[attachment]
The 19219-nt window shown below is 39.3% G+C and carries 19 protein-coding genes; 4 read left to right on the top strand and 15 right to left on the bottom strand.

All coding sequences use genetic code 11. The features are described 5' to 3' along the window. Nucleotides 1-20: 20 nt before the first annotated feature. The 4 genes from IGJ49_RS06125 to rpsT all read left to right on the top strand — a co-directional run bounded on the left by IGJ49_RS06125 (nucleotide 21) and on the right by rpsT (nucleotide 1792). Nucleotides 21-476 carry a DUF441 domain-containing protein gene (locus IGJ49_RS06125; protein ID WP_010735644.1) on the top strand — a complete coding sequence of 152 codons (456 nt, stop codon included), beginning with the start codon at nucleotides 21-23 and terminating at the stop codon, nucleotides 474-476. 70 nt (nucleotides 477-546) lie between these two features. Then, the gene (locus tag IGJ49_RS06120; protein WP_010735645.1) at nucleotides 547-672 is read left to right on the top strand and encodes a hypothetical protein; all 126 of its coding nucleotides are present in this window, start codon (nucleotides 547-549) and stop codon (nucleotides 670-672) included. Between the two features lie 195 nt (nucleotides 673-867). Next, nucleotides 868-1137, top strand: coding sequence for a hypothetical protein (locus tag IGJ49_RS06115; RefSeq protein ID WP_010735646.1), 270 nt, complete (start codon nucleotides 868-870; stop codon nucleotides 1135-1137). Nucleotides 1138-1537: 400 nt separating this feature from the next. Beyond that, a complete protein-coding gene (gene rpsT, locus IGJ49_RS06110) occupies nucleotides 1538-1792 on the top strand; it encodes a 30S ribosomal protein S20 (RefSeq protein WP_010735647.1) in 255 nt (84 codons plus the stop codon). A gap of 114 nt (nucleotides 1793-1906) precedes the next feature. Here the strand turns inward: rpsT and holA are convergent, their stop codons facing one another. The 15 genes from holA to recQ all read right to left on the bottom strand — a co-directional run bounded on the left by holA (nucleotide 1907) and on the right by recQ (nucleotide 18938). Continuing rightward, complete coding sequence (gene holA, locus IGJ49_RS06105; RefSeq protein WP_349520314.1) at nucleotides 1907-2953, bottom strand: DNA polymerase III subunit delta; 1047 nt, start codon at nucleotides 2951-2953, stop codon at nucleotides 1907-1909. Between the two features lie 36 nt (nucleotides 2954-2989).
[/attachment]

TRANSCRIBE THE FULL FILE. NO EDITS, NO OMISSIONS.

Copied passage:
The 19219-nt window shown below is 39.3% G+C and carries 19 protein-coding genes; 4 read left to right on the top strand and 15 right to left on the bottom strand.

All coding sequences use genetic code 11. The features are described 5' to 3' along the window. Nucleotides 1-20: 20 nt before the first annotated feature. The 4 genes from IGJ49_RS06125 to rpsT all read left to right on the top strand — a co-directional run bounded on the left by IGJ49_RS06125 (nucleotide 21) and on the right by rpsT (nucleotide 1792). Nucleotides 21-476 carry a DUF441 domain-containing protein gene (locus IGJ49_RS06125; protein ID WP_010735644.1) on the top strand — a complete coding sequence of 152 codons (456 nt, stop codon included), beginning with the start codon at nucleotides 21-23 and terminating at the stop codon, nucleotides 474-476. 70 nt (nucleotides 477-546) lie between these two features. Then, the gene (locus tag IGJ49_RS06120; protein WP_010735645.1) at nucleotides 547-672 is read left to right on the top strand and encodes a hypothetical protein; all 126 of its coding nucleotides are present in this window, start codon (nucleotides 547-549) and stop codon (nucleotides 670-672) included. Between the two features lie 195 nt (nucleotides 673-867). Next, nucleotides 868-1137, top strand: coding sequence for a hypothetical protein (locus tag IGJ49_RS06115; RefSeq protein ID WP_010735646.1), 270 nt, complete (start codon nucleotides 868-870; stop codon nucleotides 1135-1137). Nucleotides 1138-1537: 400 nt separating this feature from the next. Beyond that, a complete protein-coding gene (gene rpsT, locus IGJ49_RS06110) occupies nucleotides 1538-1792 on the top strand; it encodes a 30S ribosomal protein S20 (RefSeq protein WP_010735647.1) in 255 nt (84 codons plus the stop codon). A gap of 114 nt (nucleotides 1793-1906) precedes the next feature. Here the strand turns inward: rpsT and holA are convergent, their stop codons facing one another. The 15 genes from holA to recQ all read right to left on the bottom strand — a co-directional run bounded on the left by holA (nucleotide 1907) and on the right by recQ (nucleotide 18938). Continuing rightward, complete coding sequence (gene holA, locus IGJ49_RS06105; RefSeq protein WP_349520314.1) at nucleotides 1907-2953, bottom strand: DNA polymerase III subunit delta; 1047 nt, start codon at nucleotides 2951-2953, stop codon at nucleotides 1907-1909. Between the two features lie 36 nt (nucleotides 2954-2989).